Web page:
Investors Should Prepare for BuzzFeed IPO in 2017

IPOIs BuzzFeed Going Public?

BuzzFeed CEO Jonah Peretti must laugh when he hears talk of “fake news” and “failing media institutions.” Last year, the 43-year-old mogul raised another $200.0 million from NBCUniversal Media, LLC, leading to a BuzzFeed valuation of $1.5 billion. There are even rumors of a BuzzFeed initial public offering (IPO) in 2017, so perhaps the word “failing” doesn’t quite apply to this company.

For those who may not be familiar with BuzzFeed, it is the biggest news and entertainment company to emerge in the Internet era.

It gets six billion views per month. This windfall of traffic is usually drawn from an odd mix of viral videos, list posts (e.g. “The 10 Best Moments from the Oscars”), and snappy cultural analysis.

The company also hires journalists for serious investigative work, but the majority of its content is like fast food. In other words, BuzzFeed is the McDonald’s Corporation (NYSE:MCD) of online media. But, rather than burgers filled with questionable beef, BuzzFeed dishes out “hot takes,” trivia, and quizzes.

Advertisement

Readers get an endorphin rush, much like they would from the first bite of a “Big Mac.”

Going public would help BuzzFeed scale even faster, devote more money to online video, and possibly acquire other content studios. There are also signs that NBCUniversal wants a BuzzFeed IPO in 2017 because it would get extra shares of BuzzFeed stock. More on that later.

First let’s look at the most obvious sign of an upcoming IPO: BuzzFeed’s funding history.

Source: Crunchbase

(Source: Crunchbase, last accessed February 21, 2017.)

The above chart convinced me that BuzzFeed might go public very soon. It suggests that private investors are growing impatient and they might force Jonah Peretti to act sooner than he originally intended. However, most retail investors will never hear about this.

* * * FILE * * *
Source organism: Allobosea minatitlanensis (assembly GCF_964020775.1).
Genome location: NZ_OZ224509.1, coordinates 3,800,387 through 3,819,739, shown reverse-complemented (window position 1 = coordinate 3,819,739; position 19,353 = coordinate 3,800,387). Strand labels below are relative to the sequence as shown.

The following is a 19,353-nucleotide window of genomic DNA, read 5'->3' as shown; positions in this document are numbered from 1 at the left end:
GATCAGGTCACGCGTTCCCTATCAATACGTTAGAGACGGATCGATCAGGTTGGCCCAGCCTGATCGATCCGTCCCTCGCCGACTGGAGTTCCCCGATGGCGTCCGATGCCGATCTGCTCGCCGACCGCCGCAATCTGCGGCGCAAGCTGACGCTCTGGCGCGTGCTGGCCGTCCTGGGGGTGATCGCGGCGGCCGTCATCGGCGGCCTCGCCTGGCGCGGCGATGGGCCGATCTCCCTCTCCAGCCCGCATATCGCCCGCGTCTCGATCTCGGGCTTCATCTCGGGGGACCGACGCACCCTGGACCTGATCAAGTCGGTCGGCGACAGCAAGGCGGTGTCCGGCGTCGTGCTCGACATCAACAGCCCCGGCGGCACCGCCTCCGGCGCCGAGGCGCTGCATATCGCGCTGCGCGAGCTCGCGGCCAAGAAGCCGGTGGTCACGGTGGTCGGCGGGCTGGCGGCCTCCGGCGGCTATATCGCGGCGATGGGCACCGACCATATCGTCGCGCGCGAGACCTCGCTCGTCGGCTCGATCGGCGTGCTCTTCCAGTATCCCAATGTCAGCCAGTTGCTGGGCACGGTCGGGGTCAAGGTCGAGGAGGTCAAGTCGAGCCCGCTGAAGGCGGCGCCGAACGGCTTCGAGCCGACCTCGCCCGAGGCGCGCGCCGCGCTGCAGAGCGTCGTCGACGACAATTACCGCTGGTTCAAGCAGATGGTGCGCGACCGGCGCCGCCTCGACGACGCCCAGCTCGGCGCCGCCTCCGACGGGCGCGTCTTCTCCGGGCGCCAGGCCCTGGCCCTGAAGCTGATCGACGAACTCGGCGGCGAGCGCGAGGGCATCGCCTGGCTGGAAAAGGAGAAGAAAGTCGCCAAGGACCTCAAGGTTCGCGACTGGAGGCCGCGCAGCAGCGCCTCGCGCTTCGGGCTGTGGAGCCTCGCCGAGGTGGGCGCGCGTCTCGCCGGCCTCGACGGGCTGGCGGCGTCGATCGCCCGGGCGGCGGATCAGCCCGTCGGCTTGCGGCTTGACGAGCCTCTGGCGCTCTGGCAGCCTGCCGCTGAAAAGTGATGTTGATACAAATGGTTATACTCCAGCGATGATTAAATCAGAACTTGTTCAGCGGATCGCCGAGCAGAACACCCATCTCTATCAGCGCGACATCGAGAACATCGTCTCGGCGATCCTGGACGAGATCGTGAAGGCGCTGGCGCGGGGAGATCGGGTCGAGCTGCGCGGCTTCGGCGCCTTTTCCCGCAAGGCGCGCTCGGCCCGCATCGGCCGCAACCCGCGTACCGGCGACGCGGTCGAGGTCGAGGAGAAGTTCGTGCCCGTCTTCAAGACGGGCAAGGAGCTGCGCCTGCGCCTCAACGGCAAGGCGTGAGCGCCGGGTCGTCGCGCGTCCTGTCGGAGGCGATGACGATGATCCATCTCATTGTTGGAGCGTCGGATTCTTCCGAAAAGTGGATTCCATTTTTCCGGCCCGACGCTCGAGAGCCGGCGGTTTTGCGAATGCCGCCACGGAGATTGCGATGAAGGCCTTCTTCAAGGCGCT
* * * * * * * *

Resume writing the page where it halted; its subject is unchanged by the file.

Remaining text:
Institutional investors have no interest in sharing this information. Why would they?

It’s so much easier to profit off you, the retail investor, the average Joe, when you have so much less information than them. This gap between retail and institutional investors is what the Nobel prize winner Joseph Stiglitz calls “asymmetric information.”

But my job is to level the information playing field.

How to Interpret the “Flat” BuzzFeed Valuation

If there’s one thing you should know about startups, it’s that they like to raise more money in each funding round. The whole point is to push BuzzFeed stock higher and higher, or put another way, to make BuzzFeed’s valuation bigger and bigger.

Think about it like this: a fast growing company—let’s call it “Startup X”—raises $10.0 million in January. It wants more than that in April, and investors are happy to oblige. Startup X raises $20.0 billion in April, double what it got three months before. Expansion continues.

By the time July rolls around, Startup X needs even more money. The venture capital (VC) investors offer another $25.0 million. This is more cash than ever before, but it is also a smaller increase than the first time. Why? Because VC investors are starting to yearn for an IPO.

At some point, they will only give the startup less money than the last time (a “down round”), or the same amount of money as last time (a “flat round”). You should interpret this as a warning shot from VC investors to the startup. “You have to go public sometime,” is the message they’re sending.

Make no mistake, there are financial consequences to down rounds and flat rounds. For instance, the BuzzFeed valuation doesn’t grow in a flat round. NBCUniversal may have given BuzzFeed another $200.0 million, but it doesn’t increase the price of BuzzFeed stock.

History shows that startups choose to go public once this happens. Take a look at the funding history of Square Inc (NYSE:SQ), a hot startup that went public in 2015. (I would use an example from last year, but the IPO market was dry in 2016.)